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Indoor Air Quality (IAQ) Section 

Drawing of open window leading to outdoorsVentilation

Simply put, ventilation is a system that provides outdoor air to a building. There are two types of ventilation: mechanical ventilation actively moves outdoor air into a building, and natural ventilation relies on the passive flow of air from outdoor to indoor spaces.  Ventilation moves outdoor air into a building to replace any pollutants that might have accumulated in indoor air and is thus an integral aspect of indoor air quality (IAQ). In mechanically ventilated buildings, the supply air coming out of an air diffuser or other supply vent is typically a mixture of outdoor air and air that has recirculated through the building. Naturally ventilated buildings are designed and built in a way that relies on natural pressure differences to move external air to an indoor space. Most homes are said to be naturally ventilated, in that outdoor air comes indoors through open doors and windows and because most homes are "leaky." Heating and/or cooling systems in homes typically recirculate the same air after treating (heating or cooling) and are thus not part of the official ventilation system since they are not bringing in outdoor air.

Ventilation can impact indoor air quality and health

Ventilation is an important control strategy for maintaining good IAQ and improving poor IAQ. Properly designed ventilation can dilute particles and gases in indoor air and prevent contaminants from accumulating to levels that may cause health or comfort problems. It can also remove excessive moisture and prevent microbial growth.

Ventilation should be used in conjunction with source control, by preventing contaminants from entering the air, and, in some cases, air cleaning (see Summary of Available Information on Residential Air Cleaners from U.S. EPA ). In general, it is more efficient to eliminate or reduce sources of indoor pollutants or use local exhaust ventilation or air cleaning devices to remove them near their source than to control them by general ventilation. For instance, exhaust fans over kitchen stoves and in bathrooms are effective ways to remove combustion products and excess moisture, respectively, from those point sources.

Ventilation rates that are too low can cause pollutants and moisture to build up to levels that may lead to unpleasant odors, discomfort, or even adverse health effects. Lower ventilation rates have been associated with higher symptom rates and reduced performance in school or work settings. Therefore, higher ventilation rates are generally desirable from the IAQ point of view. However, there are two reasons not to provide exceedingly high ventilation levels:
1) Increasing the ventilation rate may increase energy consumption if the outdoor or recirculated air must be "conditioned", that is, cooled or heated and perhaps dehumidified or humidified.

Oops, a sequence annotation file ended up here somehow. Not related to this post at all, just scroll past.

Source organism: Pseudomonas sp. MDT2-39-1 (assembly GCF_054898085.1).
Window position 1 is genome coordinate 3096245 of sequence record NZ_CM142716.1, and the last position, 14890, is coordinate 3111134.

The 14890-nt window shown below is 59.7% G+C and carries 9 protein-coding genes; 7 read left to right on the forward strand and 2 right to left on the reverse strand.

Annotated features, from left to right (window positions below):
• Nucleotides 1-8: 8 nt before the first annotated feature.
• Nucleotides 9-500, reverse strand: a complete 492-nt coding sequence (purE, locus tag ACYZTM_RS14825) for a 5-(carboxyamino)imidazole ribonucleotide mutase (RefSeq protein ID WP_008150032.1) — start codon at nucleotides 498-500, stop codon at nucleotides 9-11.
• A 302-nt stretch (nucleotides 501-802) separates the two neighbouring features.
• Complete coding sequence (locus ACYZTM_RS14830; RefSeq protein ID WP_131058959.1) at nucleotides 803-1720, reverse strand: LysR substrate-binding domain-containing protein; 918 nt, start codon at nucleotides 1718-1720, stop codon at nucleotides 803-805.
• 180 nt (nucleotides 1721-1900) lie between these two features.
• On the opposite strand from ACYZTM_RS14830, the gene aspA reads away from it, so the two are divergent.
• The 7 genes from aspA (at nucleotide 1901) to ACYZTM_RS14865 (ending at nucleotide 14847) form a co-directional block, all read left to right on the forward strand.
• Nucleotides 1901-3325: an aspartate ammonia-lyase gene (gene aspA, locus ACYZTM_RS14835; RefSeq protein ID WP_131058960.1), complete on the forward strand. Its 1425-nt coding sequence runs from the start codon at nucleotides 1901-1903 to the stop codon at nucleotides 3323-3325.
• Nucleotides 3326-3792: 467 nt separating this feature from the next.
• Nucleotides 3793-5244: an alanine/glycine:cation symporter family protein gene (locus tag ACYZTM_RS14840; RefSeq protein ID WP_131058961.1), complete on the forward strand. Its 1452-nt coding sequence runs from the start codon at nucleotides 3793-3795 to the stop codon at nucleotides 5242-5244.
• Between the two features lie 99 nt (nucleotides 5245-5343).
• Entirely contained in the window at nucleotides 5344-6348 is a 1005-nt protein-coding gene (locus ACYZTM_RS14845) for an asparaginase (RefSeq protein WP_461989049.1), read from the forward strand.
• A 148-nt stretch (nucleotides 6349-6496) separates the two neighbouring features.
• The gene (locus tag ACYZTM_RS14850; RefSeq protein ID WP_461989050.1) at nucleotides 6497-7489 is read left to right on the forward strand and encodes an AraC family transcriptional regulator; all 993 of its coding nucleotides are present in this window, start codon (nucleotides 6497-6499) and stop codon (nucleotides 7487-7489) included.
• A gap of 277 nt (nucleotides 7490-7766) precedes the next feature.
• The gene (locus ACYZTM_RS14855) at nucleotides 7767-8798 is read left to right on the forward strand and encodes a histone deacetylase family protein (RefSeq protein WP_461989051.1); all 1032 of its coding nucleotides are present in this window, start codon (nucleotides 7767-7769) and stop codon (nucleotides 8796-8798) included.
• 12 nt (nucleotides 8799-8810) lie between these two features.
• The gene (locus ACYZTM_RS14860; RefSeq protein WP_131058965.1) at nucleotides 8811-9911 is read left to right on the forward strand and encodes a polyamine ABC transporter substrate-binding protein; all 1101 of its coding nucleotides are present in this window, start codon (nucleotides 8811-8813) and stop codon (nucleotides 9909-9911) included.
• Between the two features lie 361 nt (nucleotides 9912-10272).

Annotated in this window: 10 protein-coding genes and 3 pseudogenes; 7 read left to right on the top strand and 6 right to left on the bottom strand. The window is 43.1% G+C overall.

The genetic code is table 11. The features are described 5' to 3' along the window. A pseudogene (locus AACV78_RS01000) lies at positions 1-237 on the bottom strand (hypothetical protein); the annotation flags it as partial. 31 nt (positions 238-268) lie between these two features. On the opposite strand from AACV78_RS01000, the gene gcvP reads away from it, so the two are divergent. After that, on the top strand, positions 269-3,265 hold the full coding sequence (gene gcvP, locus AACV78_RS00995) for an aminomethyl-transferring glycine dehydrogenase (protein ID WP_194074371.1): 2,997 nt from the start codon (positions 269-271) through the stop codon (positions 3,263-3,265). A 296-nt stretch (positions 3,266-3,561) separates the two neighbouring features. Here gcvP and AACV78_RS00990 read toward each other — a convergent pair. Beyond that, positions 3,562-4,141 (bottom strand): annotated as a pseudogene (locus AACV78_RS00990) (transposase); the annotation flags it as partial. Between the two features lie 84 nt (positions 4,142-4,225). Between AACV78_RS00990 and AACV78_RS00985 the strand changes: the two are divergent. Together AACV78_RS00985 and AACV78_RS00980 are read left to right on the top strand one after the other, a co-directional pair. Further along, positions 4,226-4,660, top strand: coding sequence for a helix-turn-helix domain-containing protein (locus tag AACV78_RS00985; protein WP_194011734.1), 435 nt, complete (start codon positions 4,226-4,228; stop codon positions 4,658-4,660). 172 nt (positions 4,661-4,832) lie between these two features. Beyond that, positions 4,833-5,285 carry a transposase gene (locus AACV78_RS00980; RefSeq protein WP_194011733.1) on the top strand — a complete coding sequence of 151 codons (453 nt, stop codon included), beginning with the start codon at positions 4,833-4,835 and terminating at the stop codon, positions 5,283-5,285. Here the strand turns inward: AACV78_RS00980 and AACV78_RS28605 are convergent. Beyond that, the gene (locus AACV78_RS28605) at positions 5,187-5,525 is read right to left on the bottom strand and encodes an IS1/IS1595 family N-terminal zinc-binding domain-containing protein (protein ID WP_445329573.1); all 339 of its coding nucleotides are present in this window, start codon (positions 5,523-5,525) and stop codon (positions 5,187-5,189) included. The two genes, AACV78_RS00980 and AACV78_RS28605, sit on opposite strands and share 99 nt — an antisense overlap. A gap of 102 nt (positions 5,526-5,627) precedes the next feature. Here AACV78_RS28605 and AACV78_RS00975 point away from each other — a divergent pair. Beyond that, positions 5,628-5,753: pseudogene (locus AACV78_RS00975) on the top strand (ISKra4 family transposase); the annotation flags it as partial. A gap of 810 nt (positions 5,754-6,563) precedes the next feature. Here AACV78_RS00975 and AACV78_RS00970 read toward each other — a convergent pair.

2) If a contaminant is present at higher levels in the outdoor air that is brought into a building (for example, ozone or pollutants exhausted from vehicles), then increasing the ventilation rate may bring in pollutants more harmful than those that are being removed, unless the air coming in is treated to remove the contaminants from outdoors.

In practice, building ventilation rates need to balance energy consumption with the known or expected health and comfort benefits. More information regarding the effect of ventilation rate on IAQ, health, and productivity can be found at the website of Lawrence Berkeley National Laboratory's Indoor Environment Department.

Ventilation Codes

Standards and codes establish minimum ventilation rates to provide comfortable indoor environments and protect human health. The American Society of Heating, Refrigerating and Air-Conditioning Engineers (ASHRAE) recommends minimum ventilation rates for different types of buildings and spaces (known as ASHRAE Standards 62.1 and 62.2), which are often incorporated into national, state, and local codes. Typically standards and codes specify the minimum ventilation rate per person or per unit of floor area. The minimum rate varies with the type of building or usage of the space; for example, a higher air change rate is recommended for health club weight rooms (26 cfm/person based on default occupant density) than for office spaces (17 cfm/person) because the higher activity levels in the weight room will produce more occupant-related odors. The Code of Regulations identifies the minimum ventilation rates required for California buildings; see California's Energy Efficiency Standards for Residential and Nonresidential Buildings.

California workers are fortunate in that not only must workplace mechanical ventilation systems be designed and built to meet code requirements, the systems  must also: (i) be operated to provide at least the quantity of outdoor air required by code, (ii) be operated continuously during working hours (with exceptions), (iii) be inspected at least annually and problems corrected within a reasonable time, (iv) be maintained, and (v) records of all system inspections and maintenance be kept in writing and available within 48 hours of request (see the Cal/OSHA Minimum Ventilation Standard).

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